A cynic might say the musical Annie is family theatre cooked up by recipe. Start with a plucky young girl looking for love and family, add orphans, mix in cartoonish villains, stir with a rich businessman, marinate repeatedly with a memorable song, sprinkle in just enough historical humor for the parents, and serve with a cute dog on top. But doggone it, this new production at Toby’s Dinner Theatre in Columbia really works, thanks to its cast of talented children and an excellent performance by David Bosley-Reynolds as Oliver “Daddy” Warbucks.
Few theatres are as dependable at finding and showcasing talented children as Toby’s. Whether it is Annie, The Sound of Music, The King and I, or any other theatre classic, count on Toby’s to assemble a terrific juvenile cast, a feat made doubly impressive by the fact that the shows rotate dual casts of children.
Caitlin Deerin starred as Annie in the reviewed show and gave a memorable performance. Her Annie is a believable young gamine who is simultaneously both strong and sweet. She has the courage to stand up to the orphanage’s monstrous Miss Hannigan (Tina DeSimone) and handle herself on the mean streets of Depression-era New York City following an escape attempt, yet she has a winning grin that’s as broad as Manhattan. Deerin has a powerful and clear singing voice that can be a tad sharp at times, but she can hold a note better than many adult performers.
Annie is first introduced at the orphanage surrounded by a half dozen other talented girls. Their performance with cleaning tools to “A Hard Knock Life” (probably the second most famous song in the show) is utterly charming. While this entire youth cast (including Kylie Cooley, Lily Discepolo, Bailey Gabrish, Harlie Heiserman, and Jazzy Williams), performs with skill and maturity beyond their years, the standout is Megan Taveres as Molly, perhaps the most endearing moppet ever to grace the stage.
Before long, Annie is earnestly longing for a better “Tomorrow” with her long lost parents. She is temporarily lodged with the famous billionaire bachelor Warbucks, who is charmed by the young girl and promises to help her find her parents, even though he would like to adopt her himself. Needless to say, the show delivers a happy ending for both Annie and Warbucks.
David Bosley-Reynolds is outstanding as Warbucks. While he is a regular both at Toby’s and at playing the role (for the fifth time), he gives a focused and nuanced performance. He has the powerful presence of a business magnate who commands the attention of President Franklin Roosevelt (Alan Hoffman), but melts convincingly in the hands of the lovable young orphan. He has a smooth and full voice that adeptly handles songs such as “N.Y.C.” and “Something Was Missing.”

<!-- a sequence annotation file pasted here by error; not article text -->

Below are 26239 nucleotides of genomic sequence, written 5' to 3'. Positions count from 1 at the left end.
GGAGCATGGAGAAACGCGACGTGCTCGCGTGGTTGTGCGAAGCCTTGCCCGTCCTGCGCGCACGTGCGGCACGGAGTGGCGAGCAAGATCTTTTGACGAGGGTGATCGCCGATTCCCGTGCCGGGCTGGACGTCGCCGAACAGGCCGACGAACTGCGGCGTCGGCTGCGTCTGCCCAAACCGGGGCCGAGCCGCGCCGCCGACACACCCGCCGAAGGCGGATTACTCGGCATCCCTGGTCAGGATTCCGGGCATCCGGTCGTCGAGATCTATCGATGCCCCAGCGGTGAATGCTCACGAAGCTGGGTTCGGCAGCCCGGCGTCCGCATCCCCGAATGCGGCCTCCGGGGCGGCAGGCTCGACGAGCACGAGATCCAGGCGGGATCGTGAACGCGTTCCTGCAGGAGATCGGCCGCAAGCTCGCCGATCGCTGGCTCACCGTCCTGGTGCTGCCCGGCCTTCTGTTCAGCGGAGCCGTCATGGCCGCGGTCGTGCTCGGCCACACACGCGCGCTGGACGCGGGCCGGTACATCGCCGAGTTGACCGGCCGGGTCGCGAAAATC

Director Shawn Kettering and choreographer Mark Minnick do a fine job showcasing the entire cast, especially given the challenges of performing in the round. The group numbers are all entertaining, whether it involves the group of orphans, the multitude of servants at the Warbucks’ mansion, or FDR and his cabinet who receive a dose of optimism from Annie.
Music Director Douglas Lawler helps the cast achieve a nicely balanced sound in the group numbers. Among the solo performers, A.K. Brink is both sweet in singing voice and personality as Warbucks’ secretary Grace Farrell.
The best comic performances are delivered by Jeffrey Shankle as radio personality Bert Healy and by Hoffman as an indomitable FDR. DeSimone is more successful at showing the darker side of Miss Hannigan than realizing the role’s full comic potential, but her criminal conspirators (David Frankenberger and Debra Buonaccorsi) help boost the energy.
Annie’s warm spirit so overtakes everyone that you won’t even cringe during the repeated reprises of “Tomorrow”. In fact, I’ll bet you will like it. Annie is a triumph of cuteness, from the top of the famous orphan’s frizzy hair to the bark of her dog, Sandy. I’m betting that when Belle Sunday performs as Sandy, it won’t only be the children going “Aww.”
Music by Charles Strouse . Lyrics by Alan Jay Lerner
Book by Thomas Meehan
Directed by Shawn Kettering
Presented by Toby’s Dinner Theatre, Columbia
Reviewed by Steven McKnight